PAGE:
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Supreme Court, Appellate Division, Second Department, New York.

Stephen B. SUTKA, Appellant, v. Laurie E. SUTKA, Respondent.

Decided: November 25, 2002

DAVID S. RITTER, J.P., WILLIAM D. FRIEDMANN, HOWARD MILLER and BARRY A. COZIER, JJ. Thomas P. Halley, Poughkeepsie, NY, for appellant. Corbally, Gartland and Rappleyea, LLP, Poughkeepsie, N.Y. (Rena M. O'Connor of counsel), for respondent.

In an action for a divorce and ancillary relief, the plaintiff appeals, as limited by his brief, from stated portions of (1) a decision of the Supreme Court, Dutchess County (Pagones, J.), dated August 31, 2001, and (2) an amended judgment of the same court, dated October 15, 2001, which, after a nonjury trial, inter alia, directed him to pay child support in the sum of $223.36 per week and determined that he is not entitled to an equitable share in the defendant's business.

ORDERED that the appeal from the decision is dismissed, as no appeal lies from a decision (see Schicchi v. Green Constr. Corp., 100 A.D.2d 509, 472 N.Y.S.2d 718);  and it is further,

ORDERED that the amended judgment is affirmed insofar as appealed from, and it is further,

ORDERED that one bill of costs is awarded to the defendant.

The Supreme Court properly determined that the plaintiff is not entitled to an equitable share in the defendant's consulting business.   On the advice of her accountant, the defendant, a computer programmer, formed a consulting business as a subchapter S corporation for tax purposes and because the businesses she consulted with required her to do so.   The defendant formed the corporation in January 1996, and the parties separated in October 1996.   The defendant testified that the plaintiff made no financial contribution to her business and did not work there.   The plaintiff testified that he performed such tasks as “banking,” and “invoices,” and made indirect contributions such as looking after their children while the defendant was at work.   Even crediting the plaintiff's account, the Supreme Court properly concluded that his contributions were de minimis and did not entitle him to an equitable share of the business (see Duspiva v. Duspiva, 181 A.D.2d 810, 581 N.Y.S.2d 376).   In light of that determination, it is not necessary to consider the plaintiff's challenge to the Supreme Court's determination to credit the valuation of the business by the defendant's expert.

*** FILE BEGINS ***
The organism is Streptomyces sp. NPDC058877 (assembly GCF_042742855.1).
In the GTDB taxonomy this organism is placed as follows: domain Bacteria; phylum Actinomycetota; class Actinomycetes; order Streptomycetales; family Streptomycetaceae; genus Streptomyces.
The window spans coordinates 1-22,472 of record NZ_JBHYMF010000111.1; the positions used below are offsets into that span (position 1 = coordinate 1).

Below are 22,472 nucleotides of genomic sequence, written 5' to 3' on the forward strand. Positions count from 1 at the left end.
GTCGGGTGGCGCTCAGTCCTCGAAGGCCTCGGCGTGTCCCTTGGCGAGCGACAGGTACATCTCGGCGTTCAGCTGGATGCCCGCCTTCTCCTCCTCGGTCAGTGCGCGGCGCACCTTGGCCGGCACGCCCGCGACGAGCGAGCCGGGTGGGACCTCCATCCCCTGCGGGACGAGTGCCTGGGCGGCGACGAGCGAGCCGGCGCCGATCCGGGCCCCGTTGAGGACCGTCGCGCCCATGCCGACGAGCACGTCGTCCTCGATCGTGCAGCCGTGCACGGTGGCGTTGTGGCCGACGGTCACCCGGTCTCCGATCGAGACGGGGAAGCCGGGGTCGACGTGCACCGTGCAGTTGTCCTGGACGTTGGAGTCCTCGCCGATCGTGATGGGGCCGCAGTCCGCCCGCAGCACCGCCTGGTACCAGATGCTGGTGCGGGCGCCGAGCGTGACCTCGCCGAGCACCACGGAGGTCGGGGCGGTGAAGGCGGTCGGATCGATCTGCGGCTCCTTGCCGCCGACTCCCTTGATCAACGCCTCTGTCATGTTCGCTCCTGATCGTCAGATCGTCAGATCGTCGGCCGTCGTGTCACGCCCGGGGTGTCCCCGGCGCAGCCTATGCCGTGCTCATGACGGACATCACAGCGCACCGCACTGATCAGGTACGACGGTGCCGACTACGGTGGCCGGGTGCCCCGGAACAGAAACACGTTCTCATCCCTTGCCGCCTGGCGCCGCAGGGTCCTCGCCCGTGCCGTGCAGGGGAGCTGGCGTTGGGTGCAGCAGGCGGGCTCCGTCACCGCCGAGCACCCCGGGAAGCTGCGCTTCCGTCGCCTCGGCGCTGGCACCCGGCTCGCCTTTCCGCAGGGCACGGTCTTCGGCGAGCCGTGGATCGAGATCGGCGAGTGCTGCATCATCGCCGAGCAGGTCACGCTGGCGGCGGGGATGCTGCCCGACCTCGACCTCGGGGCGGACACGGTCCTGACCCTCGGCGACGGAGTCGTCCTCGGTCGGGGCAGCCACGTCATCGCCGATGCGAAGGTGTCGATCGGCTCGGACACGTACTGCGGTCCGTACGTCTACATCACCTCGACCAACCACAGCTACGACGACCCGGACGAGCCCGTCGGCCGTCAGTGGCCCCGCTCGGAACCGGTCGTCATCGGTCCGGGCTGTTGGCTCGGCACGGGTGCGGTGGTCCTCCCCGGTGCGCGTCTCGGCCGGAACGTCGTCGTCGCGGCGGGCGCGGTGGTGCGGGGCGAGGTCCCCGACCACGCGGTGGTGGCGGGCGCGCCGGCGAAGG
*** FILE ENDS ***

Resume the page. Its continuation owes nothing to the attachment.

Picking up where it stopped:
The Supreme Court sufficiently articulated the basis for applying the child support percentage of the Child Support Standards Act (see Domestic Relations Law § 240[1-b][c], [f] ) to the combined parental income over $80,000 (see Cassano v. Cassano, 85 N.Y.2d 649, 653, 628 N.Y.S.2d 10, 651 N.E.2d 878;  Mellen v. Mellen, 260 A.D.2d 609, 610, 688 N.Y.S.2d 674;  Klug v. Klug, 258 A.D.2d 624, 683 N.Y.S.2d 912;  Matter of Lo Macchio v. Lo Macchio, 247 A.D.2d 539, 669 N.Y.S.2d 308).

The plaintiff's remaining contentions are without merit.

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